# Probability vector

Short description: Vector with non-negative entries that add up to one

In mathematics and statistics, a probability vector or stochastic vector is a vector with non-negative entries that add up to one.

The positions (indices) of a probability vector represent the possible outcomes of a discrete random variable, and the vector gives us the probability mass function of that random variable, which is the standard way of characterizing a discrete probability distribution.[1]

## Examples

Here are some examples of probability vectors. The vectors can be either columns or rows.

• $\displaystyle{ x_0=\begin{bmatrix}0.5 \\ 0.25 \\ 0.25 \end{bmatrix}, }$
• $\displaystyle{ x_1=\begin{bmatrix} 0 \\ 1 \\ 0 \end{bmatrix}, }$
• $\displaystyle{ x_2=\begin{bmatrix} 0.65 & 0.35 \end{bmatrix}, }$
• $\displaystyle{ x_3=\begin{bmatrix} 0.3 & 0.5 & 0.07 & 0.1 & 0.03 \end{bmatrix}. }$

## Geometric interpretation

Writing out the vector components of a vector $\displaystyle{ p }$ as

$\displaystyle{ p=\begin{bmatrix} p_1 \\ p_2 \\ \vdots \\ p_n \end{bmatrix}\quad \text{or} \quad p=\begin{bmatrix} p_1 & p_2 & \cdots & p_n \end{bmatrix} }$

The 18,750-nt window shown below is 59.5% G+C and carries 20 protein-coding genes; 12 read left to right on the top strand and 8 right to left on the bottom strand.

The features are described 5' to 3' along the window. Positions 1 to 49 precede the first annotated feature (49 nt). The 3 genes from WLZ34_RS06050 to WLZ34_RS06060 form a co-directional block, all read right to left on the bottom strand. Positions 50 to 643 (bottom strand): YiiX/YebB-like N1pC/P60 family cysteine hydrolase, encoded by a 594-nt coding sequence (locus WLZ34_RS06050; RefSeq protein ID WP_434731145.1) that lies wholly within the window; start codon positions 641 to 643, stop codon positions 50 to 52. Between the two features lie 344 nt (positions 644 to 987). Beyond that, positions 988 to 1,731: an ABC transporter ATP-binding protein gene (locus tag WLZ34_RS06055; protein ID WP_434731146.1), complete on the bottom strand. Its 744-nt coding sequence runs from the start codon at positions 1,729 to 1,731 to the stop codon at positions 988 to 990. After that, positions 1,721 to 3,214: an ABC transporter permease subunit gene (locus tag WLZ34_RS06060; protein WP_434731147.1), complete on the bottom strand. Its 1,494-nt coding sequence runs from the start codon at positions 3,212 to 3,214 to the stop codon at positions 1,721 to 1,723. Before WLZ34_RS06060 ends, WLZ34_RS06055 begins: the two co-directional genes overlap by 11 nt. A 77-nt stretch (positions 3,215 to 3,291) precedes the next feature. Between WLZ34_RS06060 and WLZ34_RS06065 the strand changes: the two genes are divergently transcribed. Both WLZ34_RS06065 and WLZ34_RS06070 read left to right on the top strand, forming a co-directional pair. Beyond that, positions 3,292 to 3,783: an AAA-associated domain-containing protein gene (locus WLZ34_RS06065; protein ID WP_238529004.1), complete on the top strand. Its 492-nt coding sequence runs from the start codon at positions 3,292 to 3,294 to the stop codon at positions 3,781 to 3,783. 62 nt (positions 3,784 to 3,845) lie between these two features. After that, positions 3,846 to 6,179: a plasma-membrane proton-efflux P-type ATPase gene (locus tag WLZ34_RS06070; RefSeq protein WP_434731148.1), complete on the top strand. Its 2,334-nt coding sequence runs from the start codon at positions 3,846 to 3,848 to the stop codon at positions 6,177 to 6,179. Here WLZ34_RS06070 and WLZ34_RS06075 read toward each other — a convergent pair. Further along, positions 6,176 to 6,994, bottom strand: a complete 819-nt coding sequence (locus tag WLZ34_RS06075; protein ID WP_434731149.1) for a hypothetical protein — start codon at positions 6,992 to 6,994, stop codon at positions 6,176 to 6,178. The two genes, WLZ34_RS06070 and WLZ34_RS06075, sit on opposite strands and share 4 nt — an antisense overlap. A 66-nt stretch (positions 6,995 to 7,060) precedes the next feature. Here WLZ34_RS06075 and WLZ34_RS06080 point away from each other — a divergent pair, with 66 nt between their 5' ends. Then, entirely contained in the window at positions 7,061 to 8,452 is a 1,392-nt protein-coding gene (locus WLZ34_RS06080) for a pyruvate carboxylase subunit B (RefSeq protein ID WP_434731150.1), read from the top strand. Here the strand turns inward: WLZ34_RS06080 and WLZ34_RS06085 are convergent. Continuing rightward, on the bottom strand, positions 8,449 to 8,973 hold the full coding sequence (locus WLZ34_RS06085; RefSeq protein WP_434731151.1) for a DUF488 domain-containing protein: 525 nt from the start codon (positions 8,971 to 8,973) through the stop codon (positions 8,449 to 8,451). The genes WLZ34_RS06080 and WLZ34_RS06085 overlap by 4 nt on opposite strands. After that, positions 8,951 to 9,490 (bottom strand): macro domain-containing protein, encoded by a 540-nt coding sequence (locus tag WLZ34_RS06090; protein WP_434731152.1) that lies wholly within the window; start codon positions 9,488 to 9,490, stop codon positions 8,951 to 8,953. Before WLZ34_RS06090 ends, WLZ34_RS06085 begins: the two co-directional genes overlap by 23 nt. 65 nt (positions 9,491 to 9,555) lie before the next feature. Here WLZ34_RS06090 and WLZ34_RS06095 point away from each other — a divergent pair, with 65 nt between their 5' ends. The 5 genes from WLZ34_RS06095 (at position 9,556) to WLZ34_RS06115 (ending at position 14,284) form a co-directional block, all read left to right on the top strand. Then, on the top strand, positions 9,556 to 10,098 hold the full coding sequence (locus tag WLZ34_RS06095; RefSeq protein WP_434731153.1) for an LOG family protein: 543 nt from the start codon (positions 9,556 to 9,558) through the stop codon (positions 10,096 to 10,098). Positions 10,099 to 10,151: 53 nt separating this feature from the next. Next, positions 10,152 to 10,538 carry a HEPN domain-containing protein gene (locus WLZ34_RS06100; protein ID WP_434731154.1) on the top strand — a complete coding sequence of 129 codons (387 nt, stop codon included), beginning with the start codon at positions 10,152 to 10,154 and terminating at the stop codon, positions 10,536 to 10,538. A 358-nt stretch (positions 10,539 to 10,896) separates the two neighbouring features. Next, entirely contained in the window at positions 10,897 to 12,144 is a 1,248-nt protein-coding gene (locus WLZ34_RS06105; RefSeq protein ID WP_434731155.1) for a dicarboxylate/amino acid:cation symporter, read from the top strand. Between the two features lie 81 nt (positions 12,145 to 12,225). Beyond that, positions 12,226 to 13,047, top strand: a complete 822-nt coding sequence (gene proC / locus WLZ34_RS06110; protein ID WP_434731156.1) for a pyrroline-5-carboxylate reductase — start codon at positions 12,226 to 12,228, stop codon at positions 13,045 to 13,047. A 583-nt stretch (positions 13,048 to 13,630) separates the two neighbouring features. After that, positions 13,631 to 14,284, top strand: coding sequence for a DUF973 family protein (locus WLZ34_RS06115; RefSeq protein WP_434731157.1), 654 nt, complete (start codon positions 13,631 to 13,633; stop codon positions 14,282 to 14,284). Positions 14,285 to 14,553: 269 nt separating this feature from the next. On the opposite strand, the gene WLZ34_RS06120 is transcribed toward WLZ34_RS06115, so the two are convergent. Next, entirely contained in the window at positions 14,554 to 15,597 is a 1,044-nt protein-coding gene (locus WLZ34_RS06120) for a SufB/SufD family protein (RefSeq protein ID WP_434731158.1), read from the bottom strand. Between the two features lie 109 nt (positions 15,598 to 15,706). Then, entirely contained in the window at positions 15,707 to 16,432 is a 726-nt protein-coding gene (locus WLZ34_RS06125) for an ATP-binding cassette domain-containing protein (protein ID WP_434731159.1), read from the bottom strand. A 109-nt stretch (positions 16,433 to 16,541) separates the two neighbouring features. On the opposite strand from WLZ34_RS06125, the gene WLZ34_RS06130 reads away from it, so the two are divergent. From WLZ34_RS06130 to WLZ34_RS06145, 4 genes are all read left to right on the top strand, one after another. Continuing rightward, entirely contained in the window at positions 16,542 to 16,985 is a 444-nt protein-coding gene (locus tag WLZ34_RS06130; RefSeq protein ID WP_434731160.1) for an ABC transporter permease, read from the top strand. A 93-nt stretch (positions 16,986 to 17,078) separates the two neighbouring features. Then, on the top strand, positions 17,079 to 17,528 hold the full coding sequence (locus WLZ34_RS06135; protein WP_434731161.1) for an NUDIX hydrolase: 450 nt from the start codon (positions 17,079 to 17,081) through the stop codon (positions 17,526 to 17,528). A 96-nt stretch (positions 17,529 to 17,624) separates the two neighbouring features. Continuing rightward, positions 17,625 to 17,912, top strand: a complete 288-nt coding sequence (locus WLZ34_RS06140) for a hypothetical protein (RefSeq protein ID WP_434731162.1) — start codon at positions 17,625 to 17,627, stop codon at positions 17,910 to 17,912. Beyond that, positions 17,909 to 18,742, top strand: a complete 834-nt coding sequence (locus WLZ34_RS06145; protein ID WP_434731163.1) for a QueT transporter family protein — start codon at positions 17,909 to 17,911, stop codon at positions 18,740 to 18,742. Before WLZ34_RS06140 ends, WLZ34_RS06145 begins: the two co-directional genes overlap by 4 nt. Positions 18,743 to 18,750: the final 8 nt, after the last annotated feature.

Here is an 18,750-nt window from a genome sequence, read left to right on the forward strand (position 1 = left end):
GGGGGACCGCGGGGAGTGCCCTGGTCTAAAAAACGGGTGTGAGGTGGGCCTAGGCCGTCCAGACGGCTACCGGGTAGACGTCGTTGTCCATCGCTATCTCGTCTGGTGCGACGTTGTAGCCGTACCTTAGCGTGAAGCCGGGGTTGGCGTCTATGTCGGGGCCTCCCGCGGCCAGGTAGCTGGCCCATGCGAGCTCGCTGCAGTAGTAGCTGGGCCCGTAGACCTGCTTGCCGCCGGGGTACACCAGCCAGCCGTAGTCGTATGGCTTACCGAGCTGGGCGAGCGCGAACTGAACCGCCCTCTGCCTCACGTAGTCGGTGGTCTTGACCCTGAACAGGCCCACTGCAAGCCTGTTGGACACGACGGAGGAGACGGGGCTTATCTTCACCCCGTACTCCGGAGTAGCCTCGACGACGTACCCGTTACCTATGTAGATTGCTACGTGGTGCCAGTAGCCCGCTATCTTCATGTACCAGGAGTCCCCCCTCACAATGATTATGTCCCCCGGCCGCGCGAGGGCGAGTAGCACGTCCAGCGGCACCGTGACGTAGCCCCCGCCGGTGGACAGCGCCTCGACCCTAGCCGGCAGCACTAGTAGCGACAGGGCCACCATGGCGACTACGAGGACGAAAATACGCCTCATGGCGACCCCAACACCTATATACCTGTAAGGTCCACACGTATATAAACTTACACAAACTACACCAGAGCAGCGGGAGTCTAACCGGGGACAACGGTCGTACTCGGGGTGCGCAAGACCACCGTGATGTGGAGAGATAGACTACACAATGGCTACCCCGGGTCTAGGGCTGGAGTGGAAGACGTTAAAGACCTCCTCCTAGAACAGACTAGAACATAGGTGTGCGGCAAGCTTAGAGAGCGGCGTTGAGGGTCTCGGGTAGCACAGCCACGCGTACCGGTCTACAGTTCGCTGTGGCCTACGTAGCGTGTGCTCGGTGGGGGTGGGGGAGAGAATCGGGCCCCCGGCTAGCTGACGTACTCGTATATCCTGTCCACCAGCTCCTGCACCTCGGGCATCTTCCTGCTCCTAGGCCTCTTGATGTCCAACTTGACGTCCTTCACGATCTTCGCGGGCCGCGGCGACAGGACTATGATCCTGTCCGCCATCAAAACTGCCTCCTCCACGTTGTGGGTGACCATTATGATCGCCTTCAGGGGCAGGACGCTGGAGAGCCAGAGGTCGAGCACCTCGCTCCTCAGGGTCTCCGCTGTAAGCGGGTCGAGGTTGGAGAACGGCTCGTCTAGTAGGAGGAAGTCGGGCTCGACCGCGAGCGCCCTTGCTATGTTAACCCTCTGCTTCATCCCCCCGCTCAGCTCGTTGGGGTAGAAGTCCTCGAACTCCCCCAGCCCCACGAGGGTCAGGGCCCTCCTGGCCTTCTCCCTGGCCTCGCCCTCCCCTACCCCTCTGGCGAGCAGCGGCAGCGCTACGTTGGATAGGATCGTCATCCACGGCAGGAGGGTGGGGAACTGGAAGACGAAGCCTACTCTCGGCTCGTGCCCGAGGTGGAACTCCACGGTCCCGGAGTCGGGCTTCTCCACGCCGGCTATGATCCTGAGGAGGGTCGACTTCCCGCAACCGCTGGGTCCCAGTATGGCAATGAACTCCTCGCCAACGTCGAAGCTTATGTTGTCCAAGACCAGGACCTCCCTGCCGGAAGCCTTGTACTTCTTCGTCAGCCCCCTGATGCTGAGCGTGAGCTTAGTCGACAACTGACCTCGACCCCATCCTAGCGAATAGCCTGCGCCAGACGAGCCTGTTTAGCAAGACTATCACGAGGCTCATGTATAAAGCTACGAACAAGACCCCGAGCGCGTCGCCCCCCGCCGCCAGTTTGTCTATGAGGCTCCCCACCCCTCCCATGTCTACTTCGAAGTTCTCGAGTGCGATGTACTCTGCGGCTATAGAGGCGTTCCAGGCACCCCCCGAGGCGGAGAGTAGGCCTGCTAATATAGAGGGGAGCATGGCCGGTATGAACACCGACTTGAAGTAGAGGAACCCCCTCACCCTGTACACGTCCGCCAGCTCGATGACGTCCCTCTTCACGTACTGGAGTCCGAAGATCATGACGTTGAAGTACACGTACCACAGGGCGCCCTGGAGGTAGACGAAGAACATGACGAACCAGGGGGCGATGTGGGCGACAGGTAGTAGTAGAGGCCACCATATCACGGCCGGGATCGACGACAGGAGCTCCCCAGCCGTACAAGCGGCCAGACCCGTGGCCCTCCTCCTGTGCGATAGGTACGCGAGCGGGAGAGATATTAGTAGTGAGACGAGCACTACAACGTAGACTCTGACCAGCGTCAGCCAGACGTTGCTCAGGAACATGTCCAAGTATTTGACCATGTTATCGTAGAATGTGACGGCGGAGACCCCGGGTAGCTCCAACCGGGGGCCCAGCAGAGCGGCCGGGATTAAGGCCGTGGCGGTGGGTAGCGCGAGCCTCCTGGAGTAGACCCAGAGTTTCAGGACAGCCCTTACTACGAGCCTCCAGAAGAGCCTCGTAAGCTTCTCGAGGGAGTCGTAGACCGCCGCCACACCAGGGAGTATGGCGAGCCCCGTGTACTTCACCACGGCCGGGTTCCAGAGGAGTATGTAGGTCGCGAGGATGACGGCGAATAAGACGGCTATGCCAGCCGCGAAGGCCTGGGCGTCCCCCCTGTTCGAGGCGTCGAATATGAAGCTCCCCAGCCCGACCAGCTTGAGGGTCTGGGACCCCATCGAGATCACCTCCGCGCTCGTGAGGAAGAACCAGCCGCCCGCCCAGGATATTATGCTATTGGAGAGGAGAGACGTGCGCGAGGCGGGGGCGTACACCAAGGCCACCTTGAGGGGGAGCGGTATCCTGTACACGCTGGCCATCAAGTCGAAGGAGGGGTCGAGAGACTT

the vector components must sum to one:

$\displaystyle{ \sum_{i=1}^n p_i = 1 }$

Each individual component must have a probability between zero and one:

$\displaystyle{ 0\le p_i \le 1 }$

for all $\displaystyle{ i }$. Therefore, the set of stochastic vectors coincides with the standard $\displaystyle{ (n-1) }$-simplex. It is a point if $\displaystyle{ n=1 }$, a segment if $\displaystyle{ n=2 }$, a (filled) triangle if $\displaystyle{ n=3 }$, a (filled) tetrahedron $\displaystyle{ n=4 }$, etc.

## Properties

• The mean of any probability vector is $\displaystyle{ 1/n }$.
• The shortest probability vector has the value $\displaystyle{ 1/n }$ as each component of the vector, and has a length of $\displaystyle{ 1/\sqrt n }$.
• The longest probability vector has the value 1 in a single component and 0 in all others, and has a length of 1.
• The shortest vector corresponds to maximum uncertainty, the longest to maximum certainty.
• The length of a probability vector is equal to $\displaystyle{ \sqrt {n\sigma^2 + 1/n} }$; where $\displaystyle{ \sigma^2 }$ is the variance of the elements of the probability vector.